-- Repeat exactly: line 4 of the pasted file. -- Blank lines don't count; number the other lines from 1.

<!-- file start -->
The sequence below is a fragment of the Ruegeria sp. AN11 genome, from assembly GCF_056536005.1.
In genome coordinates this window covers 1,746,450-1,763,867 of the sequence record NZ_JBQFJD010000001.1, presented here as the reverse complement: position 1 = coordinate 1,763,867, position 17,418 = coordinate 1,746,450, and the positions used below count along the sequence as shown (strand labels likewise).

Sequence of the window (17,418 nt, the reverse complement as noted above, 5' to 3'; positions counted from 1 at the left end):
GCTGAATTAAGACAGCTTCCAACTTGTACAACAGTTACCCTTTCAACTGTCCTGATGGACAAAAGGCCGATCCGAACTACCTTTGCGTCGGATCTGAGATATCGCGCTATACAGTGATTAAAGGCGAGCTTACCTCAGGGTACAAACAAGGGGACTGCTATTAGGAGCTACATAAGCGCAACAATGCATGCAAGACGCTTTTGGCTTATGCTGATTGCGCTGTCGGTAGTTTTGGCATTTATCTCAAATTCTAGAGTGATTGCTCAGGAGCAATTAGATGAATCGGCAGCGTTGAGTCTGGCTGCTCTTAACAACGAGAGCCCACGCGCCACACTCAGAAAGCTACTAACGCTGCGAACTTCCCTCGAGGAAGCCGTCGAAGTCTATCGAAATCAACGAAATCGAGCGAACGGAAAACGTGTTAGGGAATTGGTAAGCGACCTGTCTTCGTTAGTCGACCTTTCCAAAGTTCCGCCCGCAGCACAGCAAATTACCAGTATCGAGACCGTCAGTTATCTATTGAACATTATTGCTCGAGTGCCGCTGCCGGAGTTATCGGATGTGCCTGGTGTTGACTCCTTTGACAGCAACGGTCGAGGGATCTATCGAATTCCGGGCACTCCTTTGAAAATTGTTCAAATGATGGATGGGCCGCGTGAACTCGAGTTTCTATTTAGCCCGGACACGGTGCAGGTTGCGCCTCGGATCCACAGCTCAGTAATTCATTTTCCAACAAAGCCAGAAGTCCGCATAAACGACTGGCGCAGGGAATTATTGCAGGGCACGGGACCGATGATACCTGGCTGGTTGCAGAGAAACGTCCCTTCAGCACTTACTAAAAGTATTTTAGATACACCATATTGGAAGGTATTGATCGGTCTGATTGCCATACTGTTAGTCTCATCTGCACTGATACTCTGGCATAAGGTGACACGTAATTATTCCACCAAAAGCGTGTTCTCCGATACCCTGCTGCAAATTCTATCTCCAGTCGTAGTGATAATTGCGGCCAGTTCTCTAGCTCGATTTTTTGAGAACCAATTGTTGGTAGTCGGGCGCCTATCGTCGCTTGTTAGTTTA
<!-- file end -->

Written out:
GCTGAATTAAGACAGCTTCCAACTTGTACAACAGTTACCCTTTCAACTGTCCTGATGGACAAAAGGCCGATCCGAACTACCTTTGCGTCGGATCTGAGATATCGCGCTATACAGTGATTAAAGGCGAGCTTACCTCAGGGTACAAACAAGGGGACTGCTATTAGGAGCTACATAAGCGCAACAATGCATGCAAGACGCTTTTGGCTTATGCTGATTGCGCTGTCGGTAGTTTTGGCATTTATCTCAAATTCTAGAGTGATTGCTCAGGAGCAATTAGATGAATCGGCAGCGTTGAGTCTGGCTGCTCTTAACAACGAGAGCCCACGCGCCACACTCAGAAAGCTACTAACGCTGCGAACTTCCCTCGAGGAAGCCGTCGAAGTCTATCGAAATCAACGAAATCGAGCGAACGGAAAACGTGTTAGGGAATTGGTAAGCGACCTGTCTTCGTTAGTCGACCTTTCCAAAGTTCCGCCCGCAGCACAGCAAATTACCAGTATCGAGACCGTCAGTTATCTATTGAACATTATTGCTCGAGTGCCGCTGCCGGAGTTATCGGATGTGCCTGGTGTTGACTCCTTTGACAGCAACGGTCGAGGGATCTATCGAATTCCGGGCACTCCTTTGAAAATTGTTCAAATGATGGATGGGCCGCGTGAACTCGAGTTTCTATTTAGCCCGGACACGGTGCAGGTTGCGCCTCGGATCCACAGCTCAGTAATTCATTTTCCAACAAAGCCAGAAGTCCGCATAAACGACTGGCGCAGGGAATTATTGCAGGGCACGGGACCGATGATACCTGGCTGGTTGCAGAGAAACGTCCCTTCAGCACTTACTAAAAGTATTTTAGATACACCATATTGGAAGGTATTGATCGGTCTGATTGCCATACTGTTAGTCTCATCTGCACTGATACTCTGGCATAAGGTGACACGTAATTATTCCACCAAAAGCGTGTTCTCCGATACCCTGCTGCAAATTCTATCTCCAGTCGTAGTGATAATTGCGGCCAGTTCTCTAGCTCGATTTTTTGAGAACCAATTGTTGGTAGTCGGGCGCCTATCGTCGCTTGTTAGTTTA